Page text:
For the first time, undergraduate pharmacy clinical placements will be included in the ‘Education and Training Tariff for England’, which means that employers providing MPharm placements will now receive nationally standardised funding.
While a standard tariff for clinical placements has been in place since April 2013, pharmacy was not previously included.
However, as of 1 September 2022, any undergraduate pharmacy clinical placement taking place in years one to four of the MPharm will be eligible for the tariff.
The announcement was made on 31 March 2022 in guidance published by the Department of Health and Social Care (DHSC) and Health Education England (HEE).
The funding will apply to placements of at least one week long based in hospital trusts, community pharmacies, general practice and primary care networks.
“Work is underway to consider the extension of clinical tariff eligibility to the pharmaceutical industry, but in 2022 to 2023 this sector is not eligible for tariff,” the guidance adds.
The tariff currently stands at £5,000 for each 40.8 weeks of placement activity, plus the market forces factor, which accounts for a difference in regional costs, per full-time equivalent (FTE) clinical placement.
HEE is responsible for administering the tariff payments, which go to placement providers, including NHS hospital trusts and community pharmacies.
The tariff can be used to cover costs including staff teaching time, educational supervisors and teaching and student facilities, including access to library services. It cannot be used to cover tuition fees or relocation costs.
The guidance said: “Work is underway to consider the extension of clinical tariff eligibility to the pharmaceutical industry, but in 2022 to 2023 this sector is not eligible for tariff.”
Under the General Pharmaceutical Council’s (GPhC’s) standards for the initial education and training of pharmacists, pharmacy schools are expected to arrange periods of experiential learning in a range of pharmacy settings.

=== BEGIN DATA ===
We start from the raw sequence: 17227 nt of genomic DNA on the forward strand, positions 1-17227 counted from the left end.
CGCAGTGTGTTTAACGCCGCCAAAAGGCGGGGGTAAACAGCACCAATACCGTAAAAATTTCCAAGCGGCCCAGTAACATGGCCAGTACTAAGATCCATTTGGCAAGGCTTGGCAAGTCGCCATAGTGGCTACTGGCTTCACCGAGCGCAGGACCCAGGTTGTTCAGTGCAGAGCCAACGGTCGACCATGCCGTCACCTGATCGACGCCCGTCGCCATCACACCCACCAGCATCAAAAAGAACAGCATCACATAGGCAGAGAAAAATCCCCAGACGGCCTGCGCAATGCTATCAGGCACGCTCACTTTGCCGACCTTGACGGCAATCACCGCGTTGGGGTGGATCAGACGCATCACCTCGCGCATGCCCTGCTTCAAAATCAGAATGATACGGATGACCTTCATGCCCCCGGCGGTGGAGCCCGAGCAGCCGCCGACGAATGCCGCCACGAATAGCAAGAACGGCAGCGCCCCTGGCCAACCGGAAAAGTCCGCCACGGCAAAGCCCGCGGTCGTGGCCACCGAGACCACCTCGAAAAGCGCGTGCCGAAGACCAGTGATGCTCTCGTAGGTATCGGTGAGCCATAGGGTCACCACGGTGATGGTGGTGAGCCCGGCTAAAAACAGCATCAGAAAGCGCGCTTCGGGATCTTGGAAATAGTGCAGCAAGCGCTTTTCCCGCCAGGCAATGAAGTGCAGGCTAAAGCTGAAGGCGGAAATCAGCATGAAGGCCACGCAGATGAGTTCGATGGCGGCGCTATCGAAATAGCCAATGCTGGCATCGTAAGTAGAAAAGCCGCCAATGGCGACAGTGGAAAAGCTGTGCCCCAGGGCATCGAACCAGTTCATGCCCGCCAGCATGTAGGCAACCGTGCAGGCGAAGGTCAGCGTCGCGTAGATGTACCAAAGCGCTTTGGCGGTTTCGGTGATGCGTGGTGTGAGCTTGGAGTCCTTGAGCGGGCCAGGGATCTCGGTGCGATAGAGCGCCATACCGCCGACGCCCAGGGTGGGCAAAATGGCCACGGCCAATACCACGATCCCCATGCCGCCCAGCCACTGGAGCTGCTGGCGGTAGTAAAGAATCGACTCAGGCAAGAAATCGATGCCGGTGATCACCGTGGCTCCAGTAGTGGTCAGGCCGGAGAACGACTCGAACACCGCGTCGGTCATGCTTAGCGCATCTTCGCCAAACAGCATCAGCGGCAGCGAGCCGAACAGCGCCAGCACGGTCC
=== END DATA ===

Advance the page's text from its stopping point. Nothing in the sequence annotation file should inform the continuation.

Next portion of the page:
Before the tariff was introduced, payments for training placements were subject to local arrangements with NHS regions, creating inequalities in funding.
The tariff is intended to “ensure that providers are reimbursed consistently for the training placements they provide”, HEE’s guidance said, as well as to ensure that placements are of “high quality” and that “learners develop the required skills and knowledge to meet their respective professional competencies”.
Calum Pallister, director of finance at HEE, commented: “The changes to national tariff prices in 2022/2023 include additional investment of more than £50m in educational placements.
“This will enable a fairer distribution of the available tariff funding across all professions in scope, and support growth in key areas, including pharmacy for the first time from September 2022”.
“This reform will safeguard the funding for tariff payments across the NHS, provide funding for mandated activity and redistribute some of the existing resources to better support all professions and settings,” he added.
“Going forward, HEE will consult with education providers and health and care partners to identify further improvements to funding clinical placements which sustainably meet the needs of the NHS.”